MINDFULLY GREENIE: Saving a precious heritage
Yes, Patria de Cebu will be saved. Many concerned Cebuanos can now heave a sigh of relief.
Msgr. Joseph Tan, media liaison of the Cebu Archdiocese, confirmed the news to Cebu Daily News Digital of the modification of the controversial plan to demolish and develop it into a mixed-use commercial building.
The decision is a positive step towards conserving and promoting our cultural heritage and resources.
It is doubly significant as February of each year is celebrated as the National Arts Month by virtue of Proclamation No. 683. It provides that “the disciplines of theatre, dance, music, visual arts, architecture, literature, media arts, and film need to be preserved, enriched, and evolved in a climate of free artistic and intellectual expression,” and the “the month of February is now well remembered in the hearts and minds of our people and the people of other nations as a time for nationalism and pride in being Filipino.”
Patria de Cebu is a 62 year old dormitory-cum-recreational structure owned by the Archdiocese of Cebu located across the Cebu Metropolitan Cathedral in downtown Cebu City. It was built through the collective sweat and toil of students from various academic institutions, organizations and residents, including prominent citizens, who raised funds and gave various forms of support to make it a reality. It exemplified the strong Bayanihan spirit so visible in the past and the manifest love for fellow citizens so that they can enjoy the facilities and services of the Patria. Stories emerged of how hollow block makers consecrated their work to the Blessed Virgin Mary, earning the name ‘Ave Maria’ blocks.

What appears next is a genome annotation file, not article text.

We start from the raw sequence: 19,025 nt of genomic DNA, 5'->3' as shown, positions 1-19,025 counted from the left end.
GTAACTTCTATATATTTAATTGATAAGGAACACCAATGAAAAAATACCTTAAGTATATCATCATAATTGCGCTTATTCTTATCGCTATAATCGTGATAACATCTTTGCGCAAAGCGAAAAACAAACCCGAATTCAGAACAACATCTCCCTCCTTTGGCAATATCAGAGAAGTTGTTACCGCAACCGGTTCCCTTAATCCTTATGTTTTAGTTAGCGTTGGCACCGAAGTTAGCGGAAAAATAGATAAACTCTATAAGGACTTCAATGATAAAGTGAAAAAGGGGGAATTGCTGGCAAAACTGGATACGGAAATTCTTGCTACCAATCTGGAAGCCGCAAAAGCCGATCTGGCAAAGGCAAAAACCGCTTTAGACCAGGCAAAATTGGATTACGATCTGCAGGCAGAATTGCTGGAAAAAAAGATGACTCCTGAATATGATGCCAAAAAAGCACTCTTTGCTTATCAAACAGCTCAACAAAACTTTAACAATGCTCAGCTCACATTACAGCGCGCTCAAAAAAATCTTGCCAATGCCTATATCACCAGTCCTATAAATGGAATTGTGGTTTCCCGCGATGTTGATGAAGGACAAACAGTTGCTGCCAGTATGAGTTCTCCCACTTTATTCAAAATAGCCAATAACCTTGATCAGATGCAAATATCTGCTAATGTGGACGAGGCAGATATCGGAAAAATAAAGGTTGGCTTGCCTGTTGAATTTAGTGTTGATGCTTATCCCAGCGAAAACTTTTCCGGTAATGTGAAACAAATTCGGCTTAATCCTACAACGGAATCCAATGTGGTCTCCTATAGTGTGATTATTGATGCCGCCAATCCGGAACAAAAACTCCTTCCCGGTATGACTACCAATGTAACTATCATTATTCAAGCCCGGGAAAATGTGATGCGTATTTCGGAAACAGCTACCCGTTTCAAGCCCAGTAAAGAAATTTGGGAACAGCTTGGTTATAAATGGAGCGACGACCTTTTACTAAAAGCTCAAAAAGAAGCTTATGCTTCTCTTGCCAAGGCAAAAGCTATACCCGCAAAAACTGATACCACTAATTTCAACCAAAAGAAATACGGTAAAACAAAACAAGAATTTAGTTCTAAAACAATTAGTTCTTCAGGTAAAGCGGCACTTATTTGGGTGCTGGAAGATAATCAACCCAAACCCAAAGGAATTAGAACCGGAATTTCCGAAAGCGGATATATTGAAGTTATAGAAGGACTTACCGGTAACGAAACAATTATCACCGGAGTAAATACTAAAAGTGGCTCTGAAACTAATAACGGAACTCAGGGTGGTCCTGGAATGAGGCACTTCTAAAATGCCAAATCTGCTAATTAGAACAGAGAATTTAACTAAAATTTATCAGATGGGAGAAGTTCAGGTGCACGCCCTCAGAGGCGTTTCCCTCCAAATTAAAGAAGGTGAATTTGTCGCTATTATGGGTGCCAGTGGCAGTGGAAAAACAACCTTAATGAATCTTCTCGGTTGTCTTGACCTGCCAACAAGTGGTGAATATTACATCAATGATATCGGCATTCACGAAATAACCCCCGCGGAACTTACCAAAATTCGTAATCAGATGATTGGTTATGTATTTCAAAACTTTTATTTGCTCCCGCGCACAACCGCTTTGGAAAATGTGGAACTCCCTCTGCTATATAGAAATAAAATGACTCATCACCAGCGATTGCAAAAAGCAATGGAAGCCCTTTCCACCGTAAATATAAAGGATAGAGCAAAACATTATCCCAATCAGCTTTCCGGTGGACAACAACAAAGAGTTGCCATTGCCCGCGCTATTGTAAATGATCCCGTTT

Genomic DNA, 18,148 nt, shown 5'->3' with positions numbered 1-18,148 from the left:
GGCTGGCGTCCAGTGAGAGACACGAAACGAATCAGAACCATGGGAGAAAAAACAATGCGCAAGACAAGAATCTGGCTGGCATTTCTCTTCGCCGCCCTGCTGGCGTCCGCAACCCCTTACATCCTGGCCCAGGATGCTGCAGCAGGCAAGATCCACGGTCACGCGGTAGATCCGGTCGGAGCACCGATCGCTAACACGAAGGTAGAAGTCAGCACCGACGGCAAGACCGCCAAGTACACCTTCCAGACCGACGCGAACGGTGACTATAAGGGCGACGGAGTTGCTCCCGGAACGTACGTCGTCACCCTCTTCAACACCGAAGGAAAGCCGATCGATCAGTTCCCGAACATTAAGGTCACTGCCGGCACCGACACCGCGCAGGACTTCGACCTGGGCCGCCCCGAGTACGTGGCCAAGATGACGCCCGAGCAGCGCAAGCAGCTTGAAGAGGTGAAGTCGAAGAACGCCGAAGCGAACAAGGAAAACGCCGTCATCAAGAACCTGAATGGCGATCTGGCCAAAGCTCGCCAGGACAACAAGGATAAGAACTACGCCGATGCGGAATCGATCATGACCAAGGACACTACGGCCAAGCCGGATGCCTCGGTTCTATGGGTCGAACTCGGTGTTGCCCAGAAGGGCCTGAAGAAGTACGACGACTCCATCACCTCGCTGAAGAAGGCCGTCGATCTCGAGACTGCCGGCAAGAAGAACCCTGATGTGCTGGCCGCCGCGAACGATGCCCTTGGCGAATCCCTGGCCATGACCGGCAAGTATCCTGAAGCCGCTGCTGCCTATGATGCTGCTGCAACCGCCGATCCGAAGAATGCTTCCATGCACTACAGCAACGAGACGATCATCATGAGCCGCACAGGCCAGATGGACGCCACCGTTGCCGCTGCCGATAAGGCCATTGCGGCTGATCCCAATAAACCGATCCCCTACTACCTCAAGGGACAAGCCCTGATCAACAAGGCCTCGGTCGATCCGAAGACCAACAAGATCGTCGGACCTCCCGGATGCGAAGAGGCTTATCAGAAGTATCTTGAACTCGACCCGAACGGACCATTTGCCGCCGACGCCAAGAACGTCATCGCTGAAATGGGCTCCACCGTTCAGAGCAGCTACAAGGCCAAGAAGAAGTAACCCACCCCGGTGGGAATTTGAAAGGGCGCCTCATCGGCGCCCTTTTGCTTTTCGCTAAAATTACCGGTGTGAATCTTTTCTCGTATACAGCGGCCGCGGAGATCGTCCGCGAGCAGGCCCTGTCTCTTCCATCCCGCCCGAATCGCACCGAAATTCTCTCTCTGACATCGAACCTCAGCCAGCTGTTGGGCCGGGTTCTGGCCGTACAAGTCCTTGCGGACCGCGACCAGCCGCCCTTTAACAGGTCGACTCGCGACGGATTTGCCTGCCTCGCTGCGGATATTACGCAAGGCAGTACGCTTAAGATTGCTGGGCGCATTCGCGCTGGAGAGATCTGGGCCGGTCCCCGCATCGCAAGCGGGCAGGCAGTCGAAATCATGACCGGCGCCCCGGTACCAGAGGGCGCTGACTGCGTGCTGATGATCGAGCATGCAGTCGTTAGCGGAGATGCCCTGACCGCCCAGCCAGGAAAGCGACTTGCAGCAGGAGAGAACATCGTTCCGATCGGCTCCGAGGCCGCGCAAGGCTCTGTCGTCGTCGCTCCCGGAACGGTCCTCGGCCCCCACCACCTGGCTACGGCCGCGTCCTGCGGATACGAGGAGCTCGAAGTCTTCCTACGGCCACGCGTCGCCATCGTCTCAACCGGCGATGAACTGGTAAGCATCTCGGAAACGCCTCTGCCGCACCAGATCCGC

Were it not for the controversy, we would not have known that Patria de Cebu was inaugurated on March 16, 1957 by President Ramon Magsaysay hours before he and co-passengers perished (with one survivor) in a plane crash in Mt. Manunggal. A portion of his speech, which could have been his last as President, reads, as follows:
“This project not only testifies to the vitality of your organization and the loyalty of your members. More than this, it is salutary evidence of an attitude which is the crying need of our country today. This attitude is social consciousness and the essence of it is the realization that we do not live for ourselves alone, and that we must use our talents and our acquisitions, our training and our education, to help our fellowmen, to reveal to them the lasting values of life, to brighten its meaning for them. In the administration of our government, I have unceasingly worked to imbue public life with this social attitude.”
We are grateful that Archbishop Palma, the developer, and the steadfast advocates for its preservation led by former Archdiocesan Commission on Cultural Heritage members Architect Melva Java and Eileen Mangubat, and the United Architects of the Philippines and the University of San Carlos and other sectors, made possible the saving of this precious heritage.
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